How do bankers really feel about bitcoin? It seems financial institutions are viewing the world’s most famous cryptocurrency both as a potential threat and a potential opportunity.
As bitcoin gets more popular, banks are becoming compelled to pay attention — not just to bitcoin, but to other digital currencies as well, including liteCoin, dogecoin, and the new ethereum.
The head of Wells Fargo’s global financial crimes intelligence, Lester Joseph, noted at yesterday’s Digital Currencies 2014 conference that Wells Fargo does not have a separate division studying digital currencies, but the bank has been discussing the topic. “There’s a tremendous business opportunity to bank virtual currency companies and loan money to these companies… they are a potential competitor so we need to understand it.”
Of course, banks aren’t banking bitcoin companies yet. Joseph explained, saying “The reason we aren’t banking bitcoin businesses [is the] very tough regulatory climate, and a lot of pressure to reduce risk, and we’re just not fully comfortable in the space.” Stories of cryptocurrency-friendly businesses having their bank accounts shut down are an everyday occurrence.
Joseph may have been lukewarm about digital currencies, but Jordan Modell of Internet Archive Federal Credit Union said that he was trying to be the first financial institution to bank a bitcoin company. The IAFCU has attempted to work with a bitcoin company before, but was shut down by their regulators, who were not opposed to the idea, but did not trust that the credit union’s infrastructure could handle the risk.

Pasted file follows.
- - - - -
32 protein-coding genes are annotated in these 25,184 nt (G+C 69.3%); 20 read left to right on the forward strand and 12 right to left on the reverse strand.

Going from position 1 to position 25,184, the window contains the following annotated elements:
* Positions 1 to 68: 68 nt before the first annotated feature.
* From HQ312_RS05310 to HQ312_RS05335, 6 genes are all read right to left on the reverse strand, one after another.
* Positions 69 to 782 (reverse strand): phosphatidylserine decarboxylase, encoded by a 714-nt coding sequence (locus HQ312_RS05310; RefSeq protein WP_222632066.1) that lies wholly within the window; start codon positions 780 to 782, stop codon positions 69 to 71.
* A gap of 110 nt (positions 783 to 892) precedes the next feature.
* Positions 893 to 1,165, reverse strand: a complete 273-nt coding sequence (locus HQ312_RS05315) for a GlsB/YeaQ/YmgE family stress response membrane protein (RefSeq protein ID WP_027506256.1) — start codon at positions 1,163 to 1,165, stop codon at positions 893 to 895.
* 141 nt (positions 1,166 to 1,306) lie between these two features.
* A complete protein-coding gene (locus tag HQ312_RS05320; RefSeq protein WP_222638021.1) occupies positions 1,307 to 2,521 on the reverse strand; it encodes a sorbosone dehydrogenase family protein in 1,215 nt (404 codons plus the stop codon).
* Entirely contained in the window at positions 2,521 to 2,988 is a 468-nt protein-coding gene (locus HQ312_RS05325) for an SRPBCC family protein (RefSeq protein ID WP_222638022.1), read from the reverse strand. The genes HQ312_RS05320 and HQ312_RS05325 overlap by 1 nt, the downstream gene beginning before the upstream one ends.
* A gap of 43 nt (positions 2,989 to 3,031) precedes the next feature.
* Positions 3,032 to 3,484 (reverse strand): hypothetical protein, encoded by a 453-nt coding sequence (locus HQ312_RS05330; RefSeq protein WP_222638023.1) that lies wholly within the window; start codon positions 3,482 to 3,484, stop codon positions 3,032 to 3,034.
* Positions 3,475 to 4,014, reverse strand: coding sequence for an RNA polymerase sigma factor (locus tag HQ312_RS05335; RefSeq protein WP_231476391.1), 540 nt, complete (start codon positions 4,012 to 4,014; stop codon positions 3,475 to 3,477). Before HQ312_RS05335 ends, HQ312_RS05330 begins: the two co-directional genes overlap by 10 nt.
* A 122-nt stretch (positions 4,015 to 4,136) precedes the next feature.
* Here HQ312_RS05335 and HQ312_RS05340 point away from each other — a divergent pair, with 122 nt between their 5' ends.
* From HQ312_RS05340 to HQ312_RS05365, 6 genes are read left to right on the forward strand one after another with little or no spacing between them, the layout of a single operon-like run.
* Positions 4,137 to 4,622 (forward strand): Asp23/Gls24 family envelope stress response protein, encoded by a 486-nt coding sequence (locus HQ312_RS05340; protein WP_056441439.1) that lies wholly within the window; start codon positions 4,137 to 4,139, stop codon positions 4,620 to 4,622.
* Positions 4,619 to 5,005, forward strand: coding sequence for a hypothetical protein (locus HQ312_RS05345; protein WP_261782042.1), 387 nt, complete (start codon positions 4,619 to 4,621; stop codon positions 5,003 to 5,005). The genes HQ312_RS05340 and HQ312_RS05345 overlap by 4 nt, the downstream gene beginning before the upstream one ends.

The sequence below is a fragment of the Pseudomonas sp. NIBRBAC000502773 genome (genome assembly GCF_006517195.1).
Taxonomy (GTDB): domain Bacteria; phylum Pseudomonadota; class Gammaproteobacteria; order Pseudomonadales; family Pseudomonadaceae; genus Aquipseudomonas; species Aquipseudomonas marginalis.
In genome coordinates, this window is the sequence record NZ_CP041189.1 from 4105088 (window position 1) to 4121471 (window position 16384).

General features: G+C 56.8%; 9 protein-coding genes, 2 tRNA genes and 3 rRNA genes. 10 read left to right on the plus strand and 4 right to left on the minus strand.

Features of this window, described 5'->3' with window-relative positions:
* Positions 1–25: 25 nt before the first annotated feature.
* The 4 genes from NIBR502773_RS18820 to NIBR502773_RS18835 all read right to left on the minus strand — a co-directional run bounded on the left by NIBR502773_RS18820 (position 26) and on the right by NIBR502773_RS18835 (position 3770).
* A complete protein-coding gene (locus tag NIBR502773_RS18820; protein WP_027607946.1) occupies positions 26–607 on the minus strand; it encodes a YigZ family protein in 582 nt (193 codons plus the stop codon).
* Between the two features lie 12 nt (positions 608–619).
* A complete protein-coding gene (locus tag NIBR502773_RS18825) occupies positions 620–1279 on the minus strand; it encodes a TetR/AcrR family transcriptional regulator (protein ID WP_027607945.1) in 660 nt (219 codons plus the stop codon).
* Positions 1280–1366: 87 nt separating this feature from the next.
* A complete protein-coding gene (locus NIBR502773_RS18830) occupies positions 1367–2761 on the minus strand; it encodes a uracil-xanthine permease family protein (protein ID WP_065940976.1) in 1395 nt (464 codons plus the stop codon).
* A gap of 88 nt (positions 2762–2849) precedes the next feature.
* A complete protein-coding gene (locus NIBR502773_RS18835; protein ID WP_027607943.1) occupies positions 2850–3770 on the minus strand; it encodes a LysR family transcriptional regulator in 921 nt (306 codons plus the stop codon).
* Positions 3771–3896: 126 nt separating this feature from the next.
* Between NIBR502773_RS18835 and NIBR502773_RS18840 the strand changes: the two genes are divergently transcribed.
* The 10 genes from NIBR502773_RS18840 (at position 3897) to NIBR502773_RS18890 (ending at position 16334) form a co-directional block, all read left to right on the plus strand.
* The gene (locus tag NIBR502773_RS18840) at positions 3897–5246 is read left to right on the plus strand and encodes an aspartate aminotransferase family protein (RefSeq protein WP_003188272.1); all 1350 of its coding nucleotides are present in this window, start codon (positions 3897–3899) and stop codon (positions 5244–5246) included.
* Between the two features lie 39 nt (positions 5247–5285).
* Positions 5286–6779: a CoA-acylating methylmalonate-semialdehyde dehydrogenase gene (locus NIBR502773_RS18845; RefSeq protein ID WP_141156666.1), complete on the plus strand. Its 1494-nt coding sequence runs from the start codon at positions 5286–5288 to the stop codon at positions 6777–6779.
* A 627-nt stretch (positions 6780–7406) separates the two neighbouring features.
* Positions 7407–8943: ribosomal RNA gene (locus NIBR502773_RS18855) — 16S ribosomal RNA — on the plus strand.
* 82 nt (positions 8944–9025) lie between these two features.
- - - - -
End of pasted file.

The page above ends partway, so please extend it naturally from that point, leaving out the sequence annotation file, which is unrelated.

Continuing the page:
Modell also noted that bitcoin is digital cash, but unlike actual cash, has identifying features that that helped law enforcement officials take down Silk Road. Modell said that he thought the best bitcoin strategy for banks would be to “keep track just to see where its going and see what your stance will be — fight them, join them, or get crushed by them.”
Joseph stated that Wells Fargo doesn’t “really have a strategy” regarding bitcoins, and that a bank’s priority right now isn’t bitcoin but other things. “Revenue is a key concern. How do I do more with less than I have today? We also focus on rationalizing infrastructure, regulatory issues, and mobile banking. Things that sound boring, but they’re the bread and butter of trying to run a business.”
Attendees at the conference ranged from an employee of the Consumer Financial Protection Bureau, as well as people from Massachusetts Division of Banks, Silicon Valley Bank, Swift, Chase, Discover, Visa, BBVA, and a large number of representatives from Bitcoin startups.
Bitcoin purists at the event heavily criticized the NYDFS’ BitLicense resolution, hinting that banks were helping the Department of Financial Services in drafting the resolution, which, they said, explains why it was so broad and harsh. Bank Innovation has reached out to the NYDFS for clarification.
It seems like the general consensus among bankers is that bitcoin is an interesting, and potentially very lucrative, passion project. The technology is still new and has not penetrated to the mainstream yet, with a total market capitalization for bitcoins of only $8 billion. But, the potential to upend many different areas of banking means that you can be sure that bankers will be monitoring the digital currency very closely.Like This Post